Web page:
Geriatric Syndromes in Older HIV-Infected Adults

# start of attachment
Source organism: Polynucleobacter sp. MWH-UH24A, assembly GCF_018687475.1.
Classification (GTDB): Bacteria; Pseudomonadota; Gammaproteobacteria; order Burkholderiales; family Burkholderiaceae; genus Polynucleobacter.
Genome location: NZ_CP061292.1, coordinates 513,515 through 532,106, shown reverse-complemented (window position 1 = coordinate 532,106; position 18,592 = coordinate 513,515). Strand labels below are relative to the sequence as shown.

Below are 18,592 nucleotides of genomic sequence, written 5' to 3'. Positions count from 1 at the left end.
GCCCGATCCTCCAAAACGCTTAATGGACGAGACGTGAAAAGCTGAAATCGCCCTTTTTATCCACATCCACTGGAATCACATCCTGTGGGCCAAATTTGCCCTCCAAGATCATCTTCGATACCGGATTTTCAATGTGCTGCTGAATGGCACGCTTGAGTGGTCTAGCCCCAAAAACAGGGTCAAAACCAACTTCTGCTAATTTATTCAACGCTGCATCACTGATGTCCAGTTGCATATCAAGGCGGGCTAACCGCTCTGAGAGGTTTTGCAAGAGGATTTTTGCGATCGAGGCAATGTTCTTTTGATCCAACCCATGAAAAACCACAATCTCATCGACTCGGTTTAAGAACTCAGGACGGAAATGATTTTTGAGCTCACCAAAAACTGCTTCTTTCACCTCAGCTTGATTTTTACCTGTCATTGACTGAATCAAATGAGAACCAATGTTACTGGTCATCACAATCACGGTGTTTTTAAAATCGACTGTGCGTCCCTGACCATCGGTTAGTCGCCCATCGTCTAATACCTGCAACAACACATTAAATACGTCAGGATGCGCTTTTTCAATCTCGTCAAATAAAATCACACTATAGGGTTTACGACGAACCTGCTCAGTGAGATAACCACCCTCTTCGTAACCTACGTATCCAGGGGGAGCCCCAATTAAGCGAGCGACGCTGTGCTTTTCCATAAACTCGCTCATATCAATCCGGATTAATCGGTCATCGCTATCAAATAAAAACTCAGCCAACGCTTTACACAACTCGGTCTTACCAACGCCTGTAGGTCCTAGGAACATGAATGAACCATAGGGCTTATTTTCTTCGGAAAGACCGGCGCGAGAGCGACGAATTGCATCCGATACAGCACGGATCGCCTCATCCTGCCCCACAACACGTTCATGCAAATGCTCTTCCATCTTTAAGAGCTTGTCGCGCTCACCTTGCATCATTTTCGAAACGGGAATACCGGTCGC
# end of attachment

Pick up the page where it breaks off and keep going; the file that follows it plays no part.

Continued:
As the HIV-infected population ages, it is critical to understand how geriatric principles can be applied to improve outcomes and quality of life for older HIV-infected adults. Geriatric syndromes, which include falls, incontinence, and cognitive impairment, are a fundamental construct in gerontology. These syndromes are the result of deficits in multiple organ systems, as well as psychosocial and environmental vulnerabilities. Given the multiple organ derangements and complicated social and environmental factors associated with HIV infection and its treatment, geriatric syndromes are a relevant paradigm to study in older HIV-infected adults and can serve as a tool to determine which patients are at highest risk for complications associated with aging. Limited data exists on these syndromes in this population and no comprehensive assessment of geriatric syndromes in older HIV-infected adults has been reported. We propose a cross-sectional study with the primary objectives to 1) characterize the frequencies of common geriatric syndromes in an older HIV-infected population and 2) identify both HIV and non-HIV related factors associated with the presence of geriatric syndromes. This proposed study will draw from the strengths of the existing CFAR-supported Study of the Consequences of the Protease Inhibitor Era (SCOPE) cohort. During a six-month timeframe, we will evaluate 200 SCOPE participants age 50 and older who have an undetectable plasma HIV RNA level on antiretroviral therapy. We will describe the frequency of each syndrome and use bivariate and multivariate analyses to explore which HIV and non-HIV-related factors may be associated with the presence of these syndromes to develop testable hypotheses for future work. By delineating the potential role of geriatric syndromes in older HIV infected adults, this proposed study will provide an important framework for future studies focused on prevention of complications of aging and outcomes associated with geriatric syndromes.